A very amusing and interesting book about the history of various sights and locations in Paris, but don’t try using it as a guidebook. More like supplemental reading. I enjoyed it a lot, mostly for the following section, which perfectly illustrates why I aime the French so much:
“As always, Parisians confronted change with mixed emotions. On 29 May 1913 Igor Stravinsky’s Le Sacre du Printemps premiered at the Theatre de Champs-Elysees. The composer described it as a ballet suite based upon a ‘solemn pagan rite: sage elders, seated in a circle, watched a young girl dance herself to death…to propitiate the god of spring.’ To many critics it was a ‘blasphemous attempt to destroy music as an art.’
The production, staged by impressario Serge Diaghilev with sets by Picasso and danced by Vaslav Nijinsky, turned into a riot. Part of the audience whistled, shouted and made ‘audible suggestions as to how the performance should proceed’ which drowned out the orchestra, while another part praised the brilliance of both music and choreography. Camille Saint-Saens left the theatre in indignation; music critic Andre Capu shouted that the ‘music was a colossal fraud’; the Austrian ambassador laughed derisively; and the Princesse de Purtales left her box claiming: ‘I am sixty years old, but this is the first time that anyone dared to make a fool of me!’ On the other hand, one woman slapped a man who hissed, and her escort arranged a duel with him; a society lady spat in the face of a protestor; Maurice Ravel shouted ‘genius’ repeatedly; Roland-Manuel had his collar torn off for defending the music; Debussy pleaded with those around him to be quiet; and backstage, Stravinsky had to restrain Nijinsky from going out and physically attacking members of the audience. This was all in the finest Paris tradition.”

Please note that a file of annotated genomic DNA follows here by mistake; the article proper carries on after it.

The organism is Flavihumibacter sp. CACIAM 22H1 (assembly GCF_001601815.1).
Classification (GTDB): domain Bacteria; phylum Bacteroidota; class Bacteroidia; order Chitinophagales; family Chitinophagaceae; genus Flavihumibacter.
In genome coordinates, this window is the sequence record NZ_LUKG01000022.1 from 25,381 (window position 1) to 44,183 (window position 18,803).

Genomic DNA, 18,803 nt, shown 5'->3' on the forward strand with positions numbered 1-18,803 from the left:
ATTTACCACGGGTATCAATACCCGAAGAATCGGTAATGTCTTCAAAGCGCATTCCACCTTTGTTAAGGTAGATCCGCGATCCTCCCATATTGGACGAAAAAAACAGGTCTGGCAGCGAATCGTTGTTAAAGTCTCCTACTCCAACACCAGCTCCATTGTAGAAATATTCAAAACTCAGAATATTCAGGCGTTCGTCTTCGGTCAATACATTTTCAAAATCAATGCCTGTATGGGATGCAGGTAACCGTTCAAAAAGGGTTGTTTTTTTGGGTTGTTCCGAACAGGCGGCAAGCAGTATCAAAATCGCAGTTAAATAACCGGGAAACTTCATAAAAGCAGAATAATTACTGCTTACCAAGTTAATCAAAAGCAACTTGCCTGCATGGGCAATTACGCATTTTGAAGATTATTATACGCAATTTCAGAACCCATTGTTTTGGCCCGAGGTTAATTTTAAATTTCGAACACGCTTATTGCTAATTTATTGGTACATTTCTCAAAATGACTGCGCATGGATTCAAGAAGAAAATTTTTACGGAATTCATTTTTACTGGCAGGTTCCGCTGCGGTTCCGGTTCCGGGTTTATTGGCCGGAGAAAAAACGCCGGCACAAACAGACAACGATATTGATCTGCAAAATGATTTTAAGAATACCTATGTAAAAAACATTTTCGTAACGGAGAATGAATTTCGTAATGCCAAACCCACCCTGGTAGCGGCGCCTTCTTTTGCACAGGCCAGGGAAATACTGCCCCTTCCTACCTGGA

If I ever invent a time machine, that night is first on my list of stops. When I get there I won’t know whether to join the fight or start asking for everyone’s autographs.
Verdict: four out of five stars